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How to help someone with anxiety?

Anxiety is the general term for several disorders that causes nervousness, worrying, and apprehension. This can affect the way people think and behave, and may even affect their physical health. Mild and temporary stress over a new experience, test, or performance is considered normal, and even healthy. However, if the worried or stressed feeling is prolonged and interrupts daily activities such as sleeping, then it is considered a problem.

Anxiety disorders come in several different forms. The most common ones are generalized anxiety disorder (GAD), phobias, separation anxiety disorder, post traumatic stress disorder, obsessive compulsive disorder, social anxiety disorder, and panic disorder.

If you have a loved one with anxiety, dealing with them can be very challenging. You may know they need help, but be unsure of how to do that. Helping them incorrectly could even increase the problem.

So what can you do? First of all, you should try to understand how they feel. Their nervousness isn’t the same as your temporary nervousness – it’s much more complicated than that. Anxiety disorders can cause severe mental distress, chest pains, and heart palpitations similar to those experienced during a heart attack. Most disorders do not need a trigger; the afflicted person will have anxiety attacks for seemingly no reason. Many also fear their anxiety, which creates an endless loop of anxiety because of their anxiety.

Anxiety disorders change the chemical nature of the brain, causing the person to think negatively at almost all times and suppressing their ability to think positively. This makes seeking help very hard, and means that he or she cannot overcome their anxiety alone. They require the support of family, friends, and – in many cases – mental health professionals such as counselors and psychiatrists.

Everyone is different, and thus the approach needing to be taken in order to overcome emotional problems may also vary. Nonetheless, the following pointers should help you to give them the support they need.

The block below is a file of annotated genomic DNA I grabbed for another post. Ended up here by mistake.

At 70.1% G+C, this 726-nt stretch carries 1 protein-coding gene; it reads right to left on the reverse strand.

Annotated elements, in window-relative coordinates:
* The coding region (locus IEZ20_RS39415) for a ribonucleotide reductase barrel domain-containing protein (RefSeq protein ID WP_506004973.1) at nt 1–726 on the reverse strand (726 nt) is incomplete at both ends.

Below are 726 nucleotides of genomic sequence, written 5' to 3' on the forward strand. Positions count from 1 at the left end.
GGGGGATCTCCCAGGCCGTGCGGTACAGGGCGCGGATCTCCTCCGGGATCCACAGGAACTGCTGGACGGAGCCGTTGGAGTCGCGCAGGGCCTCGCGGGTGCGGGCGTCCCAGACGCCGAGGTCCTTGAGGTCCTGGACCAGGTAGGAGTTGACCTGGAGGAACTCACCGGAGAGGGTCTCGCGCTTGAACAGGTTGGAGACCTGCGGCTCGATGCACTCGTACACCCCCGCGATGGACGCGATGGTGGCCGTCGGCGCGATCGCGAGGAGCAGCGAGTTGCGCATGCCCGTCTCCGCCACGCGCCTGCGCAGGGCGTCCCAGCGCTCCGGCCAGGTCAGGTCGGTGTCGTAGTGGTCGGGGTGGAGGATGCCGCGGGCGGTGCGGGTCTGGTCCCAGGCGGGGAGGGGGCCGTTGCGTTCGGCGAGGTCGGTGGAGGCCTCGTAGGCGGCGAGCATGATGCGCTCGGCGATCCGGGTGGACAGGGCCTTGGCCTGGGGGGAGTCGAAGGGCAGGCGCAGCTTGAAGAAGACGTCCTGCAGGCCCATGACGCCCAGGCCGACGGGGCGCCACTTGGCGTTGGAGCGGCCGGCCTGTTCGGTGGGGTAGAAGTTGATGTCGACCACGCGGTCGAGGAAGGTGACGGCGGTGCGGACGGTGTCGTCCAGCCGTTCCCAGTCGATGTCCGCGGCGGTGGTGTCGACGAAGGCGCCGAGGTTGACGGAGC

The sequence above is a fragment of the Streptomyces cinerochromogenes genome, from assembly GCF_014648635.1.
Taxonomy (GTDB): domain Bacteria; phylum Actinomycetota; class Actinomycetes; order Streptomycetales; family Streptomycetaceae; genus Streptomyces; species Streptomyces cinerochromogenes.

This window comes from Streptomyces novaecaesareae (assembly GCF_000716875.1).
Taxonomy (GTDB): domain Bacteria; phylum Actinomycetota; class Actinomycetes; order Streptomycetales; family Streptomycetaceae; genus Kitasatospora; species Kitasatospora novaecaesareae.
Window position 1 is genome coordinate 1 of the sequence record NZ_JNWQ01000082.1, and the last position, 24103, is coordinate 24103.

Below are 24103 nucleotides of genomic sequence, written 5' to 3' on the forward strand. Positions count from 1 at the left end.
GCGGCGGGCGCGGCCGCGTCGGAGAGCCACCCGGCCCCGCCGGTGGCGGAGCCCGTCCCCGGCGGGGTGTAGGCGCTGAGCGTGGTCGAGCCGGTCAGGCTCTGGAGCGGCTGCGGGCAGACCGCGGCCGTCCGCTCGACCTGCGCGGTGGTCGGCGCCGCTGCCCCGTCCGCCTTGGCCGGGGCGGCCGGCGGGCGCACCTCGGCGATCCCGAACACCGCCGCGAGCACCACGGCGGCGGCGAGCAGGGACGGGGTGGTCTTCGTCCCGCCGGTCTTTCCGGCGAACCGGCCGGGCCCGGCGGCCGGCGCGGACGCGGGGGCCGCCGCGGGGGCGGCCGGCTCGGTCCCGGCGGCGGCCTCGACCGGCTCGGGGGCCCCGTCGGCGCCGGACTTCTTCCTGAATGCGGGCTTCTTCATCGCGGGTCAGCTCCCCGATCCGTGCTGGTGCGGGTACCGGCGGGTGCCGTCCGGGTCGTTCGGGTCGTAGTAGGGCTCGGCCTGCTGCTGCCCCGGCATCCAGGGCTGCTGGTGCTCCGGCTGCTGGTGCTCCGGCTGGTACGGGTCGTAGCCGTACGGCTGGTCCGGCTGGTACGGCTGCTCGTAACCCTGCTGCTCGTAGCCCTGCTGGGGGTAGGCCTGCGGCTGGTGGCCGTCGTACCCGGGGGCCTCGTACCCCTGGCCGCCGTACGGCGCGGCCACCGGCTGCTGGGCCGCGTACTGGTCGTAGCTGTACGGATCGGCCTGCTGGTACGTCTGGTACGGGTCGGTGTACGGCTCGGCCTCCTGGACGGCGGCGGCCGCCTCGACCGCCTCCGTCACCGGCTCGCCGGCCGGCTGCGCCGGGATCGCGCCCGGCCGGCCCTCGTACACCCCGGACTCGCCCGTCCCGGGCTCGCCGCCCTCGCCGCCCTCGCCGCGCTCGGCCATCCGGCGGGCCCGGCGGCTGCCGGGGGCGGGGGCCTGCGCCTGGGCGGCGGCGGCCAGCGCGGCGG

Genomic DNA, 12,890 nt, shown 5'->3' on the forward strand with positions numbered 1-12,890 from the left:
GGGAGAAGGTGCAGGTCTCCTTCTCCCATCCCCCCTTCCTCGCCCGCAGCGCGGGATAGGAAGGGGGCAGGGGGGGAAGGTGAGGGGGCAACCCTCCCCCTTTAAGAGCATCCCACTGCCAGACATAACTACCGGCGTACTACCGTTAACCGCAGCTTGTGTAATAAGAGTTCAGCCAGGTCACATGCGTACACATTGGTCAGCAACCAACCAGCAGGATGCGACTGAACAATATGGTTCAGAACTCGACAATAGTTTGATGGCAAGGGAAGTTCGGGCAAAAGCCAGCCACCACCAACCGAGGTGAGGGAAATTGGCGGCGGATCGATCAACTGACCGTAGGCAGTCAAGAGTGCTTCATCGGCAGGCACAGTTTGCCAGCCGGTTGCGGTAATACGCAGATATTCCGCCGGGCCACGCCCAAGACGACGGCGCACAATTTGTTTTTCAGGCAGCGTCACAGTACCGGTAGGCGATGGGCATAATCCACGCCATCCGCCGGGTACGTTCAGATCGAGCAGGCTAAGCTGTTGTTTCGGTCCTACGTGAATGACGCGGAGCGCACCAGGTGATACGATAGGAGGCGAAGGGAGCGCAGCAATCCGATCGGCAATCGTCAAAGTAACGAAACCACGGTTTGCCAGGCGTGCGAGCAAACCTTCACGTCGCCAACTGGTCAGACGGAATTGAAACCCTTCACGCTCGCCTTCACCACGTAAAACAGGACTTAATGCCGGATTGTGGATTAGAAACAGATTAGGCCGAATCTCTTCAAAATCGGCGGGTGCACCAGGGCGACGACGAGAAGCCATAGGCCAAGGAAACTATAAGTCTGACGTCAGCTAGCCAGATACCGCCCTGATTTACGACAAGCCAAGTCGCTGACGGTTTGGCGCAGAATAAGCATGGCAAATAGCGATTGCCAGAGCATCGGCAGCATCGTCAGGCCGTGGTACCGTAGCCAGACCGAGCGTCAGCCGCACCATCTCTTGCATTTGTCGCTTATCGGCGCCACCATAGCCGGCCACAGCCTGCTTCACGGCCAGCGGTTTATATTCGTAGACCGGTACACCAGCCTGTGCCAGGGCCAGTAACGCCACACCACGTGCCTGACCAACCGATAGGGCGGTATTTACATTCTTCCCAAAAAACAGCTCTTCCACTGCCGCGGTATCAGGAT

• Let the person know that you are happy to help them. Gain their trust and show them that they can tell you anything without fear of judgement or overreaction.
  • Don’t get annoyed. They may tell very long stories, and may sometimes even repeat the same thing over and over again, but remain patient and give them your full attention.
  • Show them that you care and are available any time they need you. People with anxiety often feel that they are alone, that no one likes them or cares about them.
  • Keep your loved one accompanied when possible. When they are with someone, they’re less likely to think about their worries.
  • Don’t simply tell them to ‘get over it’ or that ‘it (their fears) won’t happen’. Remember: anxiety disorders cause worries, and not all worries are logical. Most of the time, they already know that their problems are not real, but due to their altered brain chemistry, they still find it hard to overcome them.
  • Keep them naturally busy and engaged in an activity they’re interested it. Never tell them to get busy, though, as this only gives them something new to worry about.
  • Don’t remind them that they have anxiety issues. Remembering will only increase the frequency of anxiety attacks and cause them to feel judged.
  • Don’t treat them as though they’re brittle or sick. Like anyone, being treated differently could lower their self-esteem and thus make their symptoms worse.
  • Anxiety is a form of panic, and thus can make people irritable or rude. Be calm and forgive them if they say or do anything hurtful to you.
  • People with anxiety will often find temporary solutions like alcohol and drugs to suppress their problems. Discourage them, and explain the harm they can cause to themselves mentally, socially, and physically. Try not to be judgmental, only supportive.
  • Take him or her to a mental health professional if the problem is severe, if he or she will not open up to you or others, or if he or she does not show progress.

Improving their condition needs time, but most people will eventually overcome their anxiety. Be happy for them when they do. Meanwhile, you will have to be careful; staying around an anxious person can cause you develop your own anxiety through picking up negative thinking habits. So always think positive and be mentally strong.

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